Author Archives: Callan Bentley

UMD: Arevalo on planetary mass spectrometry

University of Maryland 2016 Geology Colloquium Series

Friday, November 18th 2016 at 3:00 pm
in PLS 1140

Ricardo Arevalo
NASA-GSFC

Planetary Exploration and the role of in situ mass spectrometry

Top-priority science questions drive the course of NASA (and ESA) mission selection, and are defined openly by groups of scientists, engineers and planetary advocates. As the ambitions of the community evolve, so do the technologies required to address them. For decades, mass spectrometers have served as low-risk, cost-efficient means to explore the inner and outer reaches of the solar system. Legacy analyzers have characterized a range of planetary environments, including the lunar exosphere, the surface of Mars, and the atmospheres of Venus, Mars and outer planets. However, the collection of complicated mass spectra and detection of organic compounds on Mars and Titan, coupled with ground-based measurements of organics observed in meteorites and cometary materials, has underlined the importance of molecular disambiguation in next generation instruments. In response to these demands, next generation mass spectrometers promise: compatibility with ! chemical separation techniques, such as two-step ionization methods and liquid or gas chromatography; isolation/enrichment of targeted ion signals and intentional fragmentation of precursor (or “parent”) molecules; and, intrinsically higher mass resolving powers to distinguish compounds with nearly identical mass-to-charge ratios.

Here, a review is provided on the process by which missions concepts are formulated, and the evolution of mass spectrometry as a versatile analytical tool for probing the chemical compositions of high-priority planetary environments.

UMD Geology: van Keken on computational geodynamics

2016 Geology Colloquium Series

Friday, November 11th 2016 at 3:00 pm
in PLS 1140

Peter van Keken
Carnegie Institution for Science

A computational geodynamicist’s journey through the Earth in three acts: chemical geodynamics, mantle plumes and subduction zones.

PSW seminar: Evolution of the butterflies

The Paleontological Society of Washington

7:00 pm, Wednesday, November 16

National Museum of Natural History, Constitution Ave. entrance

Evolution of moths and butterflies – the challenges of gathering reliable evidence from a poor fossil record

Maria Heikkila

Peter Buck Postdoctoral Fellow at the NMNH, Department of Paleobiology and Department of Entomology

A full understanding of the evolution of moths and butterflies (Lepidoptera) requires a robust time frame for the diversification events of the major lineages and the behavioral and structural novelties they exhibit. Fossils are essential in divergence time estimates, but lepidopterans are poorly represented in the fossil record. The known fossils have been minimally studied, many remain undescribed, and nearly all lack convincing assignments of systematic position. The aim of my work is to critically review the identifications of the important known fossil Lepidoptera.

Non-Smithsonian visitors will be escorted from the Constitution Ave. entrance of the NMNH to the Q?rius auditorium at 6:50 and 6:55 p.m. Society members will host the speaker for dinner at the Elephant & Castle (1201 Pennsylvania Ave.) prior to the meeting. Members may meet at the restaurant or inside the Constitution Ave. entrance of the NMNH at 5:00 and walk to the restaurant as a group.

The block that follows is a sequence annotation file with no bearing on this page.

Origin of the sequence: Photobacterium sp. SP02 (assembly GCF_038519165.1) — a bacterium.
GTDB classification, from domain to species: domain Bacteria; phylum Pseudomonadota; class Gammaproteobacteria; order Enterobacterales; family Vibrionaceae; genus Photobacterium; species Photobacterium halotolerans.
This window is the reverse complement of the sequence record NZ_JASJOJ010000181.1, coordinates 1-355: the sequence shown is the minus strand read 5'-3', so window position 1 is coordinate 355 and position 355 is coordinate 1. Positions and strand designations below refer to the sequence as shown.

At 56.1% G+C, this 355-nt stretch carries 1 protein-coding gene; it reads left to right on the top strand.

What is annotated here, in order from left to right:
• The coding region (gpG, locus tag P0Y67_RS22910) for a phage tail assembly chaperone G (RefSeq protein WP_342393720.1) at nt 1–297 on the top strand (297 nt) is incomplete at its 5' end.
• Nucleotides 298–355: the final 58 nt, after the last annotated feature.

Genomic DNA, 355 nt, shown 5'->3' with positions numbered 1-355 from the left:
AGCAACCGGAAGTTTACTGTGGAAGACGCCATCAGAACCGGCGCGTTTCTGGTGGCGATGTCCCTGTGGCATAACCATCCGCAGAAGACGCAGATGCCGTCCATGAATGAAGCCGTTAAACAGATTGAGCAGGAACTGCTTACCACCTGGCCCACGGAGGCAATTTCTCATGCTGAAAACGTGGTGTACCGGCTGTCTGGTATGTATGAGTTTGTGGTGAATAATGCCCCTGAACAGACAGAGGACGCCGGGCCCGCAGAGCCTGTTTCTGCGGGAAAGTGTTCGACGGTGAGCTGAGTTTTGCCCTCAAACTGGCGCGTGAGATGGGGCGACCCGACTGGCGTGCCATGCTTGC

http://nmnh.typepad.com/paleontological_society

AEG: Shana Carroll on Geopier Rammed Aggregate Case Studies

Notice of Meeting

Announcement from the BWH Section of the

Association of Environmental & Engineering Geologists

Date: Wednesday 11/16/2016

http://www.aegweb.org

SECTION MEETING

Baltimore MD – Washington DC – Harrisburg PA

 TOPIC: Geopier Rammed Aggregate Pier™ Applications & Regional Case Studies

 PRESENTER: Ms. Shana Carroll, P.E., Northeast Preconstruction Manager; GeoStructures, Inc.

Rammed aggregate pier systems are a ground improvement technology that can be used to increase bearing capacity and control settlement of buildings, tanks, Retaining walls and embankments to close tolerances.  Depending on site requirements, RAP systems can be installed using replacement (Geopier GP3®) or displacement (Geopier Impact®) methods. RAP systems are used to reinforce good to poor soils, including soft to stiff clay and silt; loose to dense sand; organic silt and peat; variable, uncontrolled fill; and soils below the ground water table. They can be used as an alternative to deep foundations or over-excavation, and provide cost and time savings on sites where poor soils and/or existing undocumented fill are a concern in terms of bearing capacity and settlement. This presentation reviews fundamental Geopier design and construction techniques and includes regional case studies such. Projects discussed include the National Cancer Institute’s Advanced Technology Research Facility located in Frederick Maryland and underlain by karst geology in the Piedmont Province, the Gaylord National River Ballroom located in National Harbor, MD in the Coastal Plain Province, and the George Mason University Fenwick Library in the Piedmont Province.